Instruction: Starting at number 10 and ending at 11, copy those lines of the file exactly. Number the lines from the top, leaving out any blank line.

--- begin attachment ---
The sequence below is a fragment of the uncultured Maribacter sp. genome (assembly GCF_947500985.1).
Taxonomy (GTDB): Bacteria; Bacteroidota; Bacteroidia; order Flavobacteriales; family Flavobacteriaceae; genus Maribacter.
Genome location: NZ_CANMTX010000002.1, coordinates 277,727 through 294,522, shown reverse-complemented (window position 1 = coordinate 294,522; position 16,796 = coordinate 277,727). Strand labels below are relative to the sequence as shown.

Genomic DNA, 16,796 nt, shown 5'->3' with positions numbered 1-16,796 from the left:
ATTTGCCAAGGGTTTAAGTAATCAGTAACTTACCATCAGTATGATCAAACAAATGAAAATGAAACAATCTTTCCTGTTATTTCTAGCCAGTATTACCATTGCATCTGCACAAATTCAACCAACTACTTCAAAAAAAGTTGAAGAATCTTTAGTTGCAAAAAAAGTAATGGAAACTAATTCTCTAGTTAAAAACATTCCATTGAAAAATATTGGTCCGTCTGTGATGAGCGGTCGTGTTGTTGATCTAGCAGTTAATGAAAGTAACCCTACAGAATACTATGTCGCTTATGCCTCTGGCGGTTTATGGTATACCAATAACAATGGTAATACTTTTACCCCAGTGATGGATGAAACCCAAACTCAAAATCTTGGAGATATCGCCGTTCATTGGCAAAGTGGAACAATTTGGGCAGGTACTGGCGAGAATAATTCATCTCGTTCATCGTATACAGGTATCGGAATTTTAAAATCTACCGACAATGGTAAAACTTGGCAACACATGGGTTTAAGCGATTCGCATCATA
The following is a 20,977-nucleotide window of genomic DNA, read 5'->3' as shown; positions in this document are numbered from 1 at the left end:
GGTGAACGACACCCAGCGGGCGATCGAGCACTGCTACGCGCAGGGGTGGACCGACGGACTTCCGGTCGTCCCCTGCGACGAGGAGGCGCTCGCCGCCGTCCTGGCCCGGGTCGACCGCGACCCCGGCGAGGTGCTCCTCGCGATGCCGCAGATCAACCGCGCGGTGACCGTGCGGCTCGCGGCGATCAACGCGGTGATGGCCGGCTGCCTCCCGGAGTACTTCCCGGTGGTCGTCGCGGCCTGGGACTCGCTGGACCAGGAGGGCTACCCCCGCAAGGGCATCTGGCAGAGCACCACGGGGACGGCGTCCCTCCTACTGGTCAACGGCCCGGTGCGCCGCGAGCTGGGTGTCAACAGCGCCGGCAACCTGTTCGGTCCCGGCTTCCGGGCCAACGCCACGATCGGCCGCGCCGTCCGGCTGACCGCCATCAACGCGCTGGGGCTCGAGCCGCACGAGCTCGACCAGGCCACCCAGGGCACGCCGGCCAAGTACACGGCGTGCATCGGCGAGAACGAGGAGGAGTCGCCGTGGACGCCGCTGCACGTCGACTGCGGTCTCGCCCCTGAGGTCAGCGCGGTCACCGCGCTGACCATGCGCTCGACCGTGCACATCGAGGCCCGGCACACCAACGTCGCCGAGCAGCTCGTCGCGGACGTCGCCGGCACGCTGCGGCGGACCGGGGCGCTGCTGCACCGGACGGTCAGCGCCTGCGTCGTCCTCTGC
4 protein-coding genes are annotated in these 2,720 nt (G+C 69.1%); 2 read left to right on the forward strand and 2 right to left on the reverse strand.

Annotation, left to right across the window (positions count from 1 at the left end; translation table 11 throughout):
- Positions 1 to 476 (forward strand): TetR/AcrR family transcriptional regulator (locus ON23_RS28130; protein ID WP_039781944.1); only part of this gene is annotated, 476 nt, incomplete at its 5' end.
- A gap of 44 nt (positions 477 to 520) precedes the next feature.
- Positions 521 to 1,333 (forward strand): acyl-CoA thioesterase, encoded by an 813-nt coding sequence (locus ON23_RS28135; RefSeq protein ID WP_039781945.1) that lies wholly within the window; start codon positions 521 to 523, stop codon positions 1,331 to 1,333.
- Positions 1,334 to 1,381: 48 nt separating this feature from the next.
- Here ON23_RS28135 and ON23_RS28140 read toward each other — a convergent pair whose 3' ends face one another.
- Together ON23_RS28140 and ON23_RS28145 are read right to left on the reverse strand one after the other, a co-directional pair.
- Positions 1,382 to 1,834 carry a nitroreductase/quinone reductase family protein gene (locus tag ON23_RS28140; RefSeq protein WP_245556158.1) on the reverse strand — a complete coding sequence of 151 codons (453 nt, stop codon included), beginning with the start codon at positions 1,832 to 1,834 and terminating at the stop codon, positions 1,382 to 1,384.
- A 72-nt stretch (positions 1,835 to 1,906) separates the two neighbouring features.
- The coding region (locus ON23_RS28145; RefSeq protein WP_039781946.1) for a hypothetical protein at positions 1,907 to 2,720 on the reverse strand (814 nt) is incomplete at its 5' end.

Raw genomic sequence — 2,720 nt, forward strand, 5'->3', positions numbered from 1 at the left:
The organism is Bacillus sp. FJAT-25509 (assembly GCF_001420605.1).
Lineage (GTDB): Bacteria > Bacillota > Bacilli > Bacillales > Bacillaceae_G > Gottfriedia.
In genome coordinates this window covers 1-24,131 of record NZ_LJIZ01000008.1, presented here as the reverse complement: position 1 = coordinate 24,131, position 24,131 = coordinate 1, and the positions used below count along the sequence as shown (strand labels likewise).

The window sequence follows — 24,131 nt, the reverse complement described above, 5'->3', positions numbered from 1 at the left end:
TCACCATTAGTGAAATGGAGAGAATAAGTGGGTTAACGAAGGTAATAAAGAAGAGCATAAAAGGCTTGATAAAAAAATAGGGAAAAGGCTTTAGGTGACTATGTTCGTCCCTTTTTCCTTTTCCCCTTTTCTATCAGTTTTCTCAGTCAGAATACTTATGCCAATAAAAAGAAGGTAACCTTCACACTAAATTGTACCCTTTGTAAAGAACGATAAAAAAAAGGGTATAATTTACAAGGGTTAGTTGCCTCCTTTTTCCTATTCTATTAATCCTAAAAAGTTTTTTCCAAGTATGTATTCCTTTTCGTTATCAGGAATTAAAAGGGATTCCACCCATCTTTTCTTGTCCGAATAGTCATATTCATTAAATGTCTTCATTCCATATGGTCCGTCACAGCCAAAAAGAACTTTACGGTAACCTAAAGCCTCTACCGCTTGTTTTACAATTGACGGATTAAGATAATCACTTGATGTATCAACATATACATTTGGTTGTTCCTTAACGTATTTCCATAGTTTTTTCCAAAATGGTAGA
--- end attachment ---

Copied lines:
- Positions 1 to 476 (forward strand): TetR/AcrR family transcriptional regulator (locus ON23_RS28130; protein ID WP_039781944.1); only part of this gene is annotated, 476 nt, incomplete at its 5' end.
- A gap of 44 nt (positions 477 to 520) precedes the next feature.